I have drunk deep of joy and shall taste no other wine tonight. (Shelley)
Although Shelley had other things on his mind, a new hypothesis, a brilliantly executed experiment, and a key observation all have the power to attract us and to sway us from preconceived ideas and notions. The editor's role is, above all, to hold our attention, and this Gene Rannels has done during his tenure as editor by continuing to make this journal the best and most readable venue for work in lung research.
Editing a journal has never been an easy task. An editor is buffeted from many sides: from the author concerned about the outcome of a paper, to delays in a pending critique from an overextended reviewer, to demanding “on time” schedules of the publisher. Gene has borne these responsibilities with equanimity and has untiringly guided this journal through the past seven years. The Journal has established during this period an ever-growing reputation as a leading voice in lung biology in its multitude and diverse aspects, ranging from basic research to pathophysiology. In many ways, the Journal's strength and vitality are the result of the leadership provided by him and his associate editors John A. Clements, A. B. Cohen, Bruce Freeman, Steven Idell, Ivan McMurtry, Jeanne Snyder, Ewald R. Weibel, Michael J. Welsh, and Jonathan Widdicombe.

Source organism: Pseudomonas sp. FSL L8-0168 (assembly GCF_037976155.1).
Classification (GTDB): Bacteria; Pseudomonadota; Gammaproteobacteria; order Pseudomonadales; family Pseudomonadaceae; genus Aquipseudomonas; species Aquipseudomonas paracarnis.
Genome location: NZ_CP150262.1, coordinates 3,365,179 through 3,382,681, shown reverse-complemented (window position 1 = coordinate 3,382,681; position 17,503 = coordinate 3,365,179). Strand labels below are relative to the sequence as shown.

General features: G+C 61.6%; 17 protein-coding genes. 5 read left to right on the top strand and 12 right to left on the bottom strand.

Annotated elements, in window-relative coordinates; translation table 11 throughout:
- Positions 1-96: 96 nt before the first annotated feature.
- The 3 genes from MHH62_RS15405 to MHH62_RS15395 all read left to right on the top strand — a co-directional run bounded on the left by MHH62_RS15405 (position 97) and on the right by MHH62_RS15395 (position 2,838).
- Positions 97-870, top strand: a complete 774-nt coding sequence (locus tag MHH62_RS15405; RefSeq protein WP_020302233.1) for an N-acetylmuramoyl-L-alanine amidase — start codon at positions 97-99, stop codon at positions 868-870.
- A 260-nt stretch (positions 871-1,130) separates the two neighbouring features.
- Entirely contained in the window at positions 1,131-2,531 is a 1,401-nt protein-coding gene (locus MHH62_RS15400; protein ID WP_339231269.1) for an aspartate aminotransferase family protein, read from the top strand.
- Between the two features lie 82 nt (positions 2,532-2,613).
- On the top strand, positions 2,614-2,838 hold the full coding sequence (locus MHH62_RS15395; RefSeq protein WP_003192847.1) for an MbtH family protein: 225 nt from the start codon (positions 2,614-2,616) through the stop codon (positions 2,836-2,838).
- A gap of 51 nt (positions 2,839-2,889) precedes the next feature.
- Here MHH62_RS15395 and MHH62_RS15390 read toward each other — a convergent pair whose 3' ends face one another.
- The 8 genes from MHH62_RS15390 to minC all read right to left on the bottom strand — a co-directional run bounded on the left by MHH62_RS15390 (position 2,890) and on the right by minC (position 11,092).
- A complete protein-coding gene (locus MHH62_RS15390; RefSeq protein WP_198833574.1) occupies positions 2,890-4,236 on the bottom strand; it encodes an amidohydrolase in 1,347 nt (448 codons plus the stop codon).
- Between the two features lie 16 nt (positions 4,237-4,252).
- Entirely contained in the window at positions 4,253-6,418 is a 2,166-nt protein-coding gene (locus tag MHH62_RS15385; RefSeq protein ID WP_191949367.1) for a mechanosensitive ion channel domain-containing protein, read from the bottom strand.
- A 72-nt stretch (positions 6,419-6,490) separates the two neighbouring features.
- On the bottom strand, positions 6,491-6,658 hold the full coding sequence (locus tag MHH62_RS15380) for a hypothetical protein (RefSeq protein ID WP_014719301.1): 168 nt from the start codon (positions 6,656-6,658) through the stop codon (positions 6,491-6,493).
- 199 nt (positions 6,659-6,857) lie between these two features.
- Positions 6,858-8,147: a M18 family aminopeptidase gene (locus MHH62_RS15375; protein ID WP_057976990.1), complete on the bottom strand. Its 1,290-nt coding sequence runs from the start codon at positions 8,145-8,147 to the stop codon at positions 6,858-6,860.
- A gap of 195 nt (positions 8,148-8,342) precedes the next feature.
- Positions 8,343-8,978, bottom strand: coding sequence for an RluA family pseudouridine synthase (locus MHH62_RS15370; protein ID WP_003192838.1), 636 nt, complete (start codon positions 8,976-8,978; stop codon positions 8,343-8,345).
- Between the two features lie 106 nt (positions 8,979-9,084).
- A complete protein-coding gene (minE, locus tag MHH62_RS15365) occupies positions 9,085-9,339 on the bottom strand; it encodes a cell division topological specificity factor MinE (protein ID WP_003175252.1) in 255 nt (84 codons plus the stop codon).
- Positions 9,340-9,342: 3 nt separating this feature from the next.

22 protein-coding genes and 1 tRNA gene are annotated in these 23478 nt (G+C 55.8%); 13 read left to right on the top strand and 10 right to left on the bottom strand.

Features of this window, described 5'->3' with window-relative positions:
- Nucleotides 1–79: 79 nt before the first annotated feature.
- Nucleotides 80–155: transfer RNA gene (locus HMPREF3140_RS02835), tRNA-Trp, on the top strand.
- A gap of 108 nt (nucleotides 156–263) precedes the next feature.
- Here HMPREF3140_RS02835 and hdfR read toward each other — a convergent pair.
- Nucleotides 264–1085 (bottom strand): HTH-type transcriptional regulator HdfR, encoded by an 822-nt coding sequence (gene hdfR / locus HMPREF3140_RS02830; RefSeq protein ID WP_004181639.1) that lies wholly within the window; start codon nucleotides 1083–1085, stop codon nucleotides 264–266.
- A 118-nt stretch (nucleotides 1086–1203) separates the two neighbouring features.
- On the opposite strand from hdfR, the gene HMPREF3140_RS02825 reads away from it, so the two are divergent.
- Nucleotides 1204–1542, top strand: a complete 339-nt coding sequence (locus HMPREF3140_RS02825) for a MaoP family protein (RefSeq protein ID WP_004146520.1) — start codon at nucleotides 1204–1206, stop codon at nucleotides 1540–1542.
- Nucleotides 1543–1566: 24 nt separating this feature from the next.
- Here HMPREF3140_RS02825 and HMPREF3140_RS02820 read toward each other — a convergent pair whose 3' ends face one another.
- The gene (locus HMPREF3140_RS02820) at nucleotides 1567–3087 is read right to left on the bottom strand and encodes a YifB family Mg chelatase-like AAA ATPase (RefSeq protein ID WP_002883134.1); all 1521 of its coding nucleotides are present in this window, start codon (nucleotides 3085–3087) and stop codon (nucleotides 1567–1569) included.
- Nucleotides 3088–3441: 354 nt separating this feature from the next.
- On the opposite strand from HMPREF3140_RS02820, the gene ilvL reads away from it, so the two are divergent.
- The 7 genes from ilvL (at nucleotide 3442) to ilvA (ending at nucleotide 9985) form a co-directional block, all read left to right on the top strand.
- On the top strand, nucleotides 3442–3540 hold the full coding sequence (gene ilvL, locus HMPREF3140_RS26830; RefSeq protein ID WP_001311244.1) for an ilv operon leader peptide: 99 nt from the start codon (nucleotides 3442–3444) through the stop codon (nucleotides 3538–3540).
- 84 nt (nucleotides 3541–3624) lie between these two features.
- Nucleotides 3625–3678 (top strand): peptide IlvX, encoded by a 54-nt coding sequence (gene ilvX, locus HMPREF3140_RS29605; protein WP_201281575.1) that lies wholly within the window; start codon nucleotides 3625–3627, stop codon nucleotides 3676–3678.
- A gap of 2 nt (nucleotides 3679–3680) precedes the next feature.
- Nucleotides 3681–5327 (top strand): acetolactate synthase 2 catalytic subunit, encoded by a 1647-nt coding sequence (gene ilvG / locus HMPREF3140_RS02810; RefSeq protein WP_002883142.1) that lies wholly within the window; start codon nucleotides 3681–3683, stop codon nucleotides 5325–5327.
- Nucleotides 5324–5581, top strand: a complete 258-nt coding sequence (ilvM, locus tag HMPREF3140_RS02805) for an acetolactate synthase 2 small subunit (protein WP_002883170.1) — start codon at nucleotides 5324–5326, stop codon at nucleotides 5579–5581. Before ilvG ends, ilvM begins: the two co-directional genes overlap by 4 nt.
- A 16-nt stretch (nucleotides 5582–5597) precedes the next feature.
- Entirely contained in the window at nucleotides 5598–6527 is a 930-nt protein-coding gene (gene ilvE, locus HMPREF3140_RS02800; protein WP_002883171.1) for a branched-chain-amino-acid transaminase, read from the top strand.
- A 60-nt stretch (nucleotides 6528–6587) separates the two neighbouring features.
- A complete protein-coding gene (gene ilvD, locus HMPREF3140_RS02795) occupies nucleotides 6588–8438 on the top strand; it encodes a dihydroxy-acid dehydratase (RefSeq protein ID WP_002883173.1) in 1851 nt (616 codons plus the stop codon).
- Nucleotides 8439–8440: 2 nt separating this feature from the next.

This journal (the newest in the American Journal of Physiologyseries) has developed a strong following since its inception in 1989 and with it, an increasing citation impact factor. We on the editorial staff are committed to the path laid out by Gene Rannels and his predecessor Don Massaro and to making the journal an even better read.
So Gene, many thanks for the great effort. It's time to rest on your laurels! I know that you will not have any difficulty in filling up all the free time suddenly available to you. On behalf of the Journal, I wish you continued success in your research and your many other pursuits.
- Copyright © 2000 the American Physiological Society